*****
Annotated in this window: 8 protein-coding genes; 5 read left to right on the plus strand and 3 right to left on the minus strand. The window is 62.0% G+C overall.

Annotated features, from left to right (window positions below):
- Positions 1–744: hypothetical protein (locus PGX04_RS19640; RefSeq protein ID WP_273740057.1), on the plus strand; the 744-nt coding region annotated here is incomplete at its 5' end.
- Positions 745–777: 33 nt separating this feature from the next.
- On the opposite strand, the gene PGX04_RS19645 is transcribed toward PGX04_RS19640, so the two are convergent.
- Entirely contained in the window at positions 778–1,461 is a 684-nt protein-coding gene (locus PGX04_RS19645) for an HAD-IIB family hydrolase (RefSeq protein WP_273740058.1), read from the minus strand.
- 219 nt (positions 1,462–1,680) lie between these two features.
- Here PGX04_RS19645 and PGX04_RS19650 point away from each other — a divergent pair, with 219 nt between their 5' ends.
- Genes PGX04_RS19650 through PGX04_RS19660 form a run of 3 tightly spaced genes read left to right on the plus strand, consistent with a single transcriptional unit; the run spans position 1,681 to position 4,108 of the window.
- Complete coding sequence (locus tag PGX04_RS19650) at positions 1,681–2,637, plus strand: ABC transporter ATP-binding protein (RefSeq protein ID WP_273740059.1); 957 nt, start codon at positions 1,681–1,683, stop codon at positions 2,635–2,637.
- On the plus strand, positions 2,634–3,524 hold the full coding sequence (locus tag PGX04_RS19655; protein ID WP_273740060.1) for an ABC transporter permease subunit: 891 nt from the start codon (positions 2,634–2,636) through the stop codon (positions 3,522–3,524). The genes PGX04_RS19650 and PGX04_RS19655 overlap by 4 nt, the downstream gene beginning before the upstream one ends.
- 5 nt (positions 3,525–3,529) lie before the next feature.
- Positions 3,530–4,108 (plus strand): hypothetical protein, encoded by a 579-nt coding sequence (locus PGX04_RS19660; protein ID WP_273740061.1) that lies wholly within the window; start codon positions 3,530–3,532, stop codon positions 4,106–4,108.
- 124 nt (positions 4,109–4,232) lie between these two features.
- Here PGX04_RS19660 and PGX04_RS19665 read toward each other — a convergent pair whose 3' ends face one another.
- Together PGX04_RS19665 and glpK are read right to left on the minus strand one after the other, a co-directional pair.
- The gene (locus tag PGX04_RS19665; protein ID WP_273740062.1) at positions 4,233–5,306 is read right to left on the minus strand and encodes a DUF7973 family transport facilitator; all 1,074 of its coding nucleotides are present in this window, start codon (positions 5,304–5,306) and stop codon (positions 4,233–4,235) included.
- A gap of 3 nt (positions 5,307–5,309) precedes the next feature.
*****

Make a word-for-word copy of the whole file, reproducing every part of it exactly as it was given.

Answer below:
Annotated in this window: 8 protein-coding genes; 5 read left to right on the plus strand and 3 right to left on the minus strand. The window is 62.0% G+C overall.

Annotated features, from left to right (window positions below):
- Positions 1–744: hypothetical protein (locus PGX04_RS19640; RefSeq protein ID WP_273740057.1), on the plus strand; the 744-nt coding region annotated here is incomplete at its 5' end.
- Positions 745–777: 33 nt separating this feature from the next.
- On the opposite strand, the gene PGX04_RS19645 is transcribed toward PGX04_RS19640, so the two are convergent.
- Entirely contained in the window at positions 778–1,461 is a 684-nt protein-coding gene (locus PGX04_RS19645) for an HAD-IIB family hydrolase (RefSeq protein WP_273740058.1), read from the minus strand.
- 219 nt (positions 1,462–1,680) lie between these two features.
- Here PGX04_RS19645 and PGX04_RS19650 point away from each other — a divergent pair, with 219 nt between their 5' ends.
- Genes PGX04_RS19650 through PGX04_RS19660 form a run of 3 tightly spaced genes read left to right on the plus strand, consistent with a single transcriptional unit; the run spans position 1,681 to position 4,108 of the window.
- Complete coding sequence (locus tag PGX04_RS19650) at positions 1,681–2,637, plus strand: ABC transporter ATP-binding protein (RefSeq protein ID WP_273740059.1); 957 nt, start codon at positions 1,681–1,683, stop codon at positions 2,635–2,637.
- On the plus strand, positions 2,634–3,524 hold the full coding sequence (locus tag PGX04_RS19655; protein ID WP_273740060.1) for an ABC transporter permease subunit: 891 nt from the start codon (positions 2,634–2,636) through the stop codon (positions 3,522–3,524). The genes PGX04_RS19650 and PGX04_RS19655 overlap by 4 nt, the downstream gene beginning before the upstream one ends.
- 5 nt (positions 3,525–3,529) lie before the next feature.
- Positions 3,530–4,108 (plus strand): hypothetical protein, encoded by a 579-nt coding sequence (locus PGX04_RS19660; protein ID WP_273740061.1) that lies wholly within the window; start codon positions 3,530–3,532, stop codon positions 4,106–4,108.
- 124 nt (positions 4,109–4,232) lie between these two features.
- Here PGX04_RS19660 and PGX04_RS19665 read toward each other — a convergent pair whose 3' ends face one another.
- Together PGX04_RS19665 and glpK are read right to left on the minus strand one after the other, a co-directional pair.
- The gene (locus tag PGX04_RS19665; protein ID WP_273740062.1) at positions 4,233–5,306 is read right to left on the minus strand and encodes a DUF7973 family transport facilitator; all 1,074 of its coding nucleotides are present in this window, start codon (positions 5,304–5,306) and stop codon (positions 4,233–4,235) included.
- A gap of 3 nt (positions 5,307–5,309) precedes the next feature.